It’s not my purpose to eulogize Anderson, since he’s still here, only to remember a successful, garrulous manager, the first to win a World Series in both leagues, and one who had many clashes with the Yankees over the years. A favorite of mine, one which Sparky lost, came later the same year as the Guante games, on September 11, 1988 at Yankee Stadium. Both the Yankees and Tigers were still on the margins of a race without a wild card, trailing the Red Sox by a handful of games with about 20 left to play. It was a Sunday afternoon, the perfect time for a game that lasted six hours. Doyle Alexander started for the Yankees, while Al Leiter began for the Yankees. Thanks to a Jack Clark home run and assorted other hits, Leiter took a 3-1 lead into the top of the fifth. When he allowed the first two batters to reach, bringing Trammell to the plate, Lou Piniella pulled him for righty Neil Allen. In the short term, it was the correct call, Lou’s quick hook working for him (quick in terms of innings; Leiter, customarily wild, had thrown over 90 pitches—no one cared back then) as Allen stuck out Trammell and Chet Lemon and got Dave Bergman to fly out, stranding the runners.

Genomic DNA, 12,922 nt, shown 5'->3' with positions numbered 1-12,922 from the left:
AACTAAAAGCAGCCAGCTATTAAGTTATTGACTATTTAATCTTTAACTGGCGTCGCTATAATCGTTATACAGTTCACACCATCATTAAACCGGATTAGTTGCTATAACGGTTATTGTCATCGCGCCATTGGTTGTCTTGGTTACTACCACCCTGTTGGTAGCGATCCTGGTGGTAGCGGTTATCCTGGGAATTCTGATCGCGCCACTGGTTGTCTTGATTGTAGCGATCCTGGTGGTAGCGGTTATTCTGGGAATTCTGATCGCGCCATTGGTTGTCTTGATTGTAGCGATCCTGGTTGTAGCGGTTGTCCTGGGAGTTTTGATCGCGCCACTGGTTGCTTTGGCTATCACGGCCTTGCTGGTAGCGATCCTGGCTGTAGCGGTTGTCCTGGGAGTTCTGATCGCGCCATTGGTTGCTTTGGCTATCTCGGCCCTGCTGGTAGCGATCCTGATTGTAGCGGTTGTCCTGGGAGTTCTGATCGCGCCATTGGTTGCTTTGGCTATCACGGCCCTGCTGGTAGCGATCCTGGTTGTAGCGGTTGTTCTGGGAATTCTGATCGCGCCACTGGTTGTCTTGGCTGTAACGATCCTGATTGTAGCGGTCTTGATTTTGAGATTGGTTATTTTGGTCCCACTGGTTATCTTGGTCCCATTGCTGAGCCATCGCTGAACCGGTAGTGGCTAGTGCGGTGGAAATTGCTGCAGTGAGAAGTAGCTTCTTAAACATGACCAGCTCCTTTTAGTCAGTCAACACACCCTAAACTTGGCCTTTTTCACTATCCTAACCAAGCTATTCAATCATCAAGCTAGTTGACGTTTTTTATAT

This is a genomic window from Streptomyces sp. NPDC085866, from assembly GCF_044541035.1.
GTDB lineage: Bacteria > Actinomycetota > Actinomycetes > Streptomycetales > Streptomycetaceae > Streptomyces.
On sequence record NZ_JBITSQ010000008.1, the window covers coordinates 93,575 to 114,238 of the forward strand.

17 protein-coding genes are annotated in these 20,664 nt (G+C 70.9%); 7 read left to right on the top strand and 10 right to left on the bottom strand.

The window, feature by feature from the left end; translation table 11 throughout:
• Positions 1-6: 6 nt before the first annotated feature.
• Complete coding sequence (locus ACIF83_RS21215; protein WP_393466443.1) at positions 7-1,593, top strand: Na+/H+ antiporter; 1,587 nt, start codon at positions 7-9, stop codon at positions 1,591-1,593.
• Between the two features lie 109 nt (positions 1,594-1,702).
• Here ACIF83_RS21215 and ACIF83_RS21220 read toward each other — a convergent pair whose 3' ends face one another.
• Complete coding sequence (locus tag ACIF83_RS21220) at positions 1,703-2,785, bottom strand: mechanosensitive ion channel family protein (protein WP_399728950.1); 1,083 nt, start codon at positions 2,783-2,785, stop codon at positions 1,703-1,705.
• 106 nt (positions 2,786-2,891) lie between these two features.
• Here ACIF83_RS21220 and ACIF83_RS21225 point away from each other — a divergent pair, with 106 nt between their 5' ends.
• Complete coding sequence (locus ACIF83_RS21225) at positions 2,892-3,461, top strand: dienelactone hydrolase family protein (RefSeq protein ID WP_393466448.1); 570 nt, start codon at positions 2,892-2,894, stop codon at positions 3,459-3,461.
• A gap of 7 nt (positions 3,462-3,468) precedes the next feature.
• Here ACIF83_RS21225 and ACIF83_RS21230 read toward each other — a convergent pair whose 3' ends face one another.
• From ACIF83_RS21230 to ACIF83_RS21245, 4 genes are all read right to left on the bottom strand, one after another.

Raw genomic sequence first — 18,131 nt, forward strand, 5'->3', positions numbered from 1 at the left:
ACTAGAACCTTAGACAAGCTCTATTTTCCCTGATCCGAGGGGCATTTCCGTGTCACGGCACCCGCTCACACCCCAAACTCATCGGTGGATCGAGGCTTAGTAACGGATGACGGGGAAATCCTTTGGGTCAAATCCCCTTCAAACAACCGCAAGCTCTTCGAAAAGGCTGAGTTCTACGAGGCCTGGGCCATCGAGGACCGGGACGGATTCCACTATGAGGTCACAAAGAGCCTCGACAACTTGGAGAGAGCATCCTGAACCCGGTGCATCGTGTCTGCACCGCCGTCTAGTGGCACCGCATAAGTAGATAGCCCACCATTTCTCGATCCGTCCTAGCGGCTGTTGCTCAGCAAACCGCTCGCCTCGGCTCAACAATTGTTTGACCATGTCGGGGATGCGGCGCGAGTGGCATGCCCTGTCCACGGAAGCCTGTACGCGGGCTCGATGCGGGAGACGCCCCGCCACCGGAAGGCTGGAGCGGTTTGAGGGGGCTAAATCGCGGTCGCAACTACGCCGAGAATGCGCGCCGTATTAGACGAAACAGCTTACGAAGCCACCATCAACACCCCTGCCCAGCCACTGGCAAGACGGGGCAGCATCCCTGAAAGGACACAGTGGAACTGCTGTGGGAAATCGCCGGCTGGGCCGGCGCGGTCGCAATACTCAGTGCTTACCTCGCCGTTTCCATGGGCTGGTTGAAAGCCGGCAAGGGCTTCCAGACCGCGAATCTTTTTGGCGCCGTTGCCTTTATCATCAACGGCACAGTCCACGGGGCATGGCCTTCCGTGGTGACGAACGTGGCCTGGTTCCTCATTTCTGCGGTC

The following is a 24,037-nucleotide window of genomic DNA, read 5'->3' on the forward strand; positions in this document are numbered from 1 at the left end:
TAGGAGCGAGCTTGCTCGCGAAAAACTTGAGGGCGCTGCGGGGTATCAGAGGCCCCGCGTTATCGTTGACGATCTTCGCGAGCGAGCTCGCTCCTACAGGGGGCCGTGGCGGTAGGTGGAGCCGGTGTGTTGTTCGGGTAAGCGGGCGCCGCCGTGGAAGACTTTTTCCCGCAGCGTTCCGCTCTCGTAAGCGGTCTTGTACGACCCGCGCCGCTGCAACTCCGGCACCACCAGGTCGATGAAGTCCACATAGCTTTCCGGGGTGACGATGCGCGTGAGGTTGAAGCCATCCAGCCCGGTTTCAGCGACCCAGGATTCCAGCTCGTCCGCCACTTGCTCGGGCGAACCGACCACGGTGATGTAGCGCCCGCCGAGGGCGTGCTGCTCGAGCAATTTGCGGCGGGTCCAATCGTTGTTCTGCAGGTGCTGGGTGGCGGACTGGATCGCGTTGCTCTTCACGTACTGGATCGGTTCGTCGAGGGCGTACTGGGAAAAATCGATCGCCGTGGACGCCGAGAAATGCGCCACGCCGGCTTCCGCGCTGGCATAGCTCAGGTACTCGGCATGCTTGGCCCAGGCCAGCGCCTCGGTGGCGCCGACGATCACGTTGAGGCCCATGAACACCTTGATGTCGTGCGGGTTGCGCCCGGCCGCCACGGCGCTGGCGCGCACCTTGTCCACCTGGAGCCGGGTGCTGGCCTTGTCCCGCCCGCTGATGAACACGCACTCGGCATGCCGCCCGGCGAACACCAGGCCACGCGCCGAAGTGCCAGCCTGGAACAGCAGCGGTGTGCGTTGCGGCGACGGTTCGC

Needing a long man, Piniella stayed with Allen. The Tigers began to pick. They scored a run in the top of the sixth to make it 3-2, and in the top of the seventh Trammell—that man again—socked a solo shot to tie the game. The universe froze. Neither team could score. A game that began at about 1:30 was still going at 7:30. Anderson had a unique tactical advantage in this game. He had begun his career as "Captain Hook," known for going to the bullpen quickly. By the end of his career, he was sliding to the other side of the spectrum. Alexander went eight innings. Closer Mike Henneman, who started one game (in the minors in 1984) in a professional career that lasted 13 years, pitched seven scoreless innings. The Tigers were well on their way to completing a doubleheader in one game, yet Sparky had barely scratched his bullpen. Today, we’d be wondering when Joe Girardi would be bringing Nick Swisher in to pitch. Piniella also used his pitchers in a way unusual for today, albeit on a smaller scale, leaving closer Dave Righetti in for 3.1 innings.